SKILL, STAMINA and LUCK
From obscure French literary movements, via fantasy role-playing books, to the esoteric plots of video games today, Naomi Alderman explores the history of interactive fiction.
In 1982, a publishing phenomenon began with the first appearance of The Warlock of Firetop Mountain by Steve Jackson and Ian Livingstone. It would be the first of a series that would sell some 17 million copies in 30 different languages. Which (JK Rowling notwithstanding) might sound unlikely for a set of children's books involving wizards, goblins and elves.
What was it that set them apart? They were part of a much wider literary innovation known as interactive fiction. You don't merely read them, page by page, cover to cover. You were asked to make decisions all the way along about what would happen next, where you would go, who you would even fight, which page to turn to. And you often had to keep a notebook and pair of dice close to hand while doing so. You might fail along the way and have to start again (or more likely you'd keep your finger in the previous page until you were satisfied you'd made the right choice). Essentially, they were puzzle books.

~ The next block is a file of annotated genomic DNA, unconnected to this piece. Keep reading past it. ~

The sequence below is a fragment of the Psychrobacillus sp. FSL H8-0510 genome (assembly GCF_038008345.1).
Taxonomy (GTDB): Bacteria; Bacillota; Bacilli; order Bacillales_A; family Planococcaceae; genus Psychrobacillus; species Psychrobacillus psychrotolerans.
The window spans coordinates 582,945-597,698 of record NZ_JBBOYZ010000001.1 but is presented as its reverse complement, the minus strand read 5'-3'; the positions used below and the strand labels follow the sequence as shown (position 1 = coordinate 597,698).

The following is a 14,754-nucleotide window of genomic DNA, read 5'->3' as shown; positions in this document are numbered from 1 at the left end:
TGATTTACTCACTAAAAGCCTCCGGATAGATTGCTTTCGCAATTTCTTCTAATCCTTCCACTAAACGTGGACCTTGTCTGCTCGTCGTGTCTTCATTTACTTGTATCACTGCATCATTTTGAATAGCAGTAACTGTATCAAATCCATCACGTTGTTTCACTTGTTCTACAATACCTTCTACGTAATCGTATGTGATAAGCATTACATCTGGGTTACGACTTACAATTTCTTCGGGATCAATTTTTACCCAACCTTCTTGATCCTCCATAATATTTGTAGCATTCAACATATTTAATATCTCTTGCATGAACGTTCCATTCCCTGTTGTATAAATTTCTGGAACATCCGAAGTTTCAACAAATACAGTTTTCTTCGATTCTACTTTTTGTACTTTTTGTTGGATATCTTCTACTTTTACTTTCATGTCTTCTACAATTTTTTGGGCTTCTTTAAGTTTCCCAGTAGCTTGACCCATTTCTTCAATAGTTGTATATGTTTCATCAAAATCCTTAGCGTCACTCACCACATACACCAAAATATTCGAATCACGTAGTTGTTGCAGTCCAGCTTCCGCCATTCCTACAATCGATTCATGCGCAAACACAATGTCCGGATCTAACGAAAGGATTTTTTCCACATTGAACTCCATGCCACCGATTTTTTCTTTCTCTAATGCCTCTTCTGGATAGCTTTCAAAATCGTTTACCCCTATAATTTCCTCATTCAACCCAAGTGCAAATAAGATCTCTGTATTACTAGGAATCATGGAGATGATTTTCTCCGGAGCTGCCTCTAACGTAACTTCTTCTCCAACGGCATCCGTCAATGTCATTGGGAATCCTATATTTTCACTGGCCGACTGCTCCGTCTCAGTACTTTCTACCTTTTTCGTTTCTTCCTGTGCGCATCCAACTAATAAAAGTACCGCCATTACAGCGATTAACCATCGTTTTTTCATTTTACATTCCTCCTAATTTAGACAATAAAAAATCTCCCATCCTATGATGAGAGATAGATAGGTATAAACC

This sort of text based adventure would make its way very quickly into the digital realm as a very important early genre of computer game.
And we have built an interactive version of this programme, over at BBC Taster, if you would like to try your SKILL, STAMINA and LUCK.
Naomi Alderman charts the rise and rise of the interactive story, from its beginnings in obscure avant-garde French literary groups through to the virtual worlds of modern video games, and the cult literary form today of Interactive Fiction.